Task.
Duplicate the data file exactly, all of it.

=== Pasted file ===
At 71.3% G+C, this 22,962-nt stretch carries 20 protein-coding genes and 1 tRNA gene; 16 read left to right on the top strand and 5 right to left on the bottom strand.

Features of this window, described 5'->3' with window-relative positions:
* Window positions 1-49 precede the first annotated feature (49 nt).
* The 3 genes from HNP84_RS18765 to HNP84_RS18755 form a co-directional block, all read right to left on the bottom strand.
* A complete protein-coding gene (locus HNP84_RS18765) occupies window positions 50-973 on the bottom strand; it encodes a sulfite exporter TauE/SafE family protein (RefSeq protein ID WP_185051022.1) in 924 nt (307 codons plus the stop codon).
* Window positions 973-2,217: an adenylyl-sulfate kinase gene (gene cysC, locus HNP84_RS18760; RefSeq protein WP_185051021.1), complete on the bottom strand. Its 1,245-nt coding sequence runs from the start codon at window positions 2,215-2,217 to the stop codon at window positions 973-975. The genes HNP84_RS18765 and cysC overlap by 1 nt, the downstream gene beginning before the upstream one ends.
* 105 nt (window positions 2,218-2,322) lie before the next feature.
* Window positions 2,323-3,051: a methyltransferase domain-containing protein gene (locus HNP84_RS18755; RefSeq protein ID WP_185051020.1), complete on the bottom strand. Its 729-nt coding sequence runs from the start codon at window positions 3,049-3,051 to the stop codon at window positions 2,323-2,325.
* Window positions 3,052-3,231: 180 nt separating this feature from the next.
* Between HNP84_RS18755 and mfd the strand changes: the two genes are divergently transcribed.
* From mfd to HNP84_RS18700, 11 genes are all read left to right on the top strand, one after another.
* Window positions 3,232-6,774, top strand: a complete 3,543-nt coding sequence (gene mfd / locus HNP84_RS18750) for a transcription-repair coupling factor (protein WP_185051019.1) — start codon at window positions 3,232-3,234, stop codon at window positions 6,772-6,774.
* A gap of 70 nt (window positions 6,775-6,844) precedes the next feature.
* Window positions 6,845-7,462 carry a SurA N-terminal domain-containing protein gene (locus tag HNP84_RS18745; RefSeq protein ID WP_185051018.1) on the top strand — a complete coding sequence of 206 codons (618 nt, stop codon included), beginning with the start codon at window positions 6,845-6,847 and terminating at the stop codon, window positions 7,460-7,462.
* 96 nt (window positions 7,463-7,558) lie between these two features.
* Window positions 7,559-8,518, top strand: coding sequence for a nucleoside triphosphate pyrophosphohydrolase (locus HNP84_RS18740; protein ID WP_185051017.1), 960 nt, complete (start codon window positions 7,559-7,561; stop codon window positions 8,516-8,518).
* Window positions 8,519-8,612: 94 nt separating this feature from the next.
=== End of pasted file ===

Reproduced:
At 71.3% G+C, this 22,962-nt stretch carries 20 protein-coding genes and 1 tRNA gene; 16 read left to right on the top strand and 5 right to left on the bottom strand.

Features of this window, described 5'->3' with window-relative positions:
* Window positions 1-49 precede the first annotated feature (49 nt).
* The 3 genes from HNP84_RS18765 to HNP84_RS18755 form a co-directional block, all read right to left on the bottom strand.
* A complete protein-coding gene (locus HNP84_RS18765) occupies window positions 50-973 on the bottom strand; it encodes a sulfite exporter TauE/SafE family protein (RefSeq protein ID WP_185051022.1) in 924 nt (307 codons plus the stop codon).
* Window positions 973-2,217: an adenylyl-sulfate kinase gene (gene cysC, locus HNP84_RS18760; RefSeq protein WP_185051021.1), complete on the bottom strand. Its 1,245-nt coding sequence runs from the start codon at window positions 2,215-2,217 to the stop codon at window positions 973-975. The genes HNP84_RS18765 and cysC overlap by 1 nt, the downstream gene beginning before the upstream one ends.
* 105 nt (window positions 2,218-2,322) lie before the next feature.
* Window positions 2,323-3,051: a methyltransferase domain-containing protein gene (locus HNP84_RS18755; RefSeq protein ID WP_185051020.1), complete on the bottom strand. Its 729-nt coding sequence runs from the start codon at window positions 3,049-3,051 to the stop codon at window positions 2,323-2,325.
* Window positions 3,052-3,231: 180 nt separating this feature from the next.
* Between HNP84_RS18755 and mfd the strand changes: the two genes are divergently transcribed.
* From mfd to HNP84_RS18700, 11 genes are all read left to right on the top strand, one after another.
* Window positions 3,232-6,774, top strand: a complete 3,543-nt coding sequence (gene mfd / locus HNP84_RS18750) for a transcription-repair coupling factor (protein WP_185051019.1) — start codon at window positions 3,232-3,234, stop codon at window positions 6,772-6,774.
* A gap of 70 nt (window positions 6,775-6,844) precedes the next feature.
* Window positions 6,845-7,462 carry a SurA N-terminal domain-containing protein gene (locus tag HNP84_RS18745; RefSeq protein ID WP_185051018.1) on the top strand — a complete coding sequence of 206 codons (618 nt, stop codon included), beginning with the start codon at window positions 6,845-6,847 and terminating at the stop codon, window positions 7,460-7,462.
* 96 nt (window positions 7,463-7,558) lie between these two features.
* Window positions 7,559-8,518, top strand: coding sequence for a nucleoside triphosphate pyrophosphohydrolase (locus HNP84_RS18740; protein ID WP_185051017.1), 960 nt, complete (start codon window positions 7,559-7,561; stop codon window positions 8,516-8,518).
* Window positions 8,519-8,612: 94 nt separating this feature from the next.